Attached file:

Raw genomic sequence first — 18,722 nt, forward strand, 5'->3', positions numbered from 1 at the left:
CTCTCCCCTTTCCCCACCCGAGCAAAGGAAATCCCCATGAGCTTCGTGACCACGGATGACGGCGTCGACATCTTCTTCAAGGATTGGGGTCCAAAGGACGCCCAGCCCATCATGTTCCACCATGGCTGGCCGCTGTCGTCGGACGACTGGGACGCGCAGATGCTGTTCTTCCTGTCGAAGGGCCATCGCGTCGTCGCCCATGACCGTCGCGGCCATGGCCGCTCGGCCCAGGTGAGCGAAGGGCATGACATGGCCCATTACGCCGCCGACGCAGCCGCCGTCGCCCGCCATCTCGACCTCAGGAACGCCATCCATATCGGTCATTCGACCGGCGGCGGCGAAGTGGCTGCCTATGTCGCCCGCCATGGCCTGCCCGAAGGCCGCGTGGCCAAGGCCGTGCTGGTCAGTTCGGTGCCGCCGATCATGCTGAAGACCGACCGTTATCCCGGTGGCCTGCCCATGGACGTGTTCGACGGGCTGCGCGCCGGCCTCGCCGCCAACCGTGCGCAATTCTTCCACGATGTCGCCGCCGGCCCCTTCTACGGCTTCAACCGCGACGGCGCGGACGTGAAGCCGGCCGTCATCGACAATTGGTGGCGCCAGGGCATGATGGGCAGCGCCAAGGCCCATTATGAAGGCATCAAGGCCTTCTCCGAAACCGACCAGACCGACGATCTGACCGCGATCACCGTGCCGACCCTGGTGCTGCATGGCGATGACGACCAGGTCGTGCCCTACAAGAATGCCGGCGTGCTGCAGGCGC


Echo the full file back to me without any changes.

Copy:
Raw genomic sequence first — 18,722 nt, forward strand, 5'->3', positions numbered from 1 at the left:
CTCTCCCCTTTCCCCACCCGAGCAAAGGAAATCCCCATGAGCTTCGTGACCACGGATGACGGCGTCGACATCTTCTTCAAGGATTGGGGTCCAAAGGACGCCCAGCCCATCATGTTCCACCATGGCTGGCCGCTGTCGTCGGACGACTGGGACGCGCAGATGCTGTTCTTCCTGTCGAAGGGCCATCGCGTCGTCGCCCATGACCGTCGCGGCCATGGCCGCTCGGCCCAGGTGAGCGAAGGGCATGACATGGCCCATTACGCCGCCGACGCAGCCGCCGTCGCCCGCCATCTCGACCTCAGGAACGCCATCCATATCGGTCATTCGACCGGCGGCGGCGAAGTGGCTGCCTATGTCGCCCGCCATGGCCTGCCCGAAGGCCGCGTGGCCAAGGCCGTGCTGGTCAGTTCGGTGCCGCCGATCATGCTGAAGACCGACCGTTATCCCGGTGGCCTGCCCATGGACGTGTTCGACGGGCTGCGCGCCGGCCTCGCCGCCAACCGTGCGCAATTCTTCCACGATGTCGCCGCCGGCCCCTTCTACGGCTTCAACCGCGACGGCGCGGACGTGAAGCCGGCCGTCATCGACAATTGGTGGCGCCAGGGCATGATGGGCAGCGCCAAGGCCCATTATGAAGGCATCAAGGCCTTCTCCGAAACCGACCAGACCGACGATCTGACCGCGATCACCGTGCCGACCCTGGTGCTGCATGGCGATGACGACCAGGTCGTGCCCTACAAGAATGCCGGCGTGCTGCAGGCGC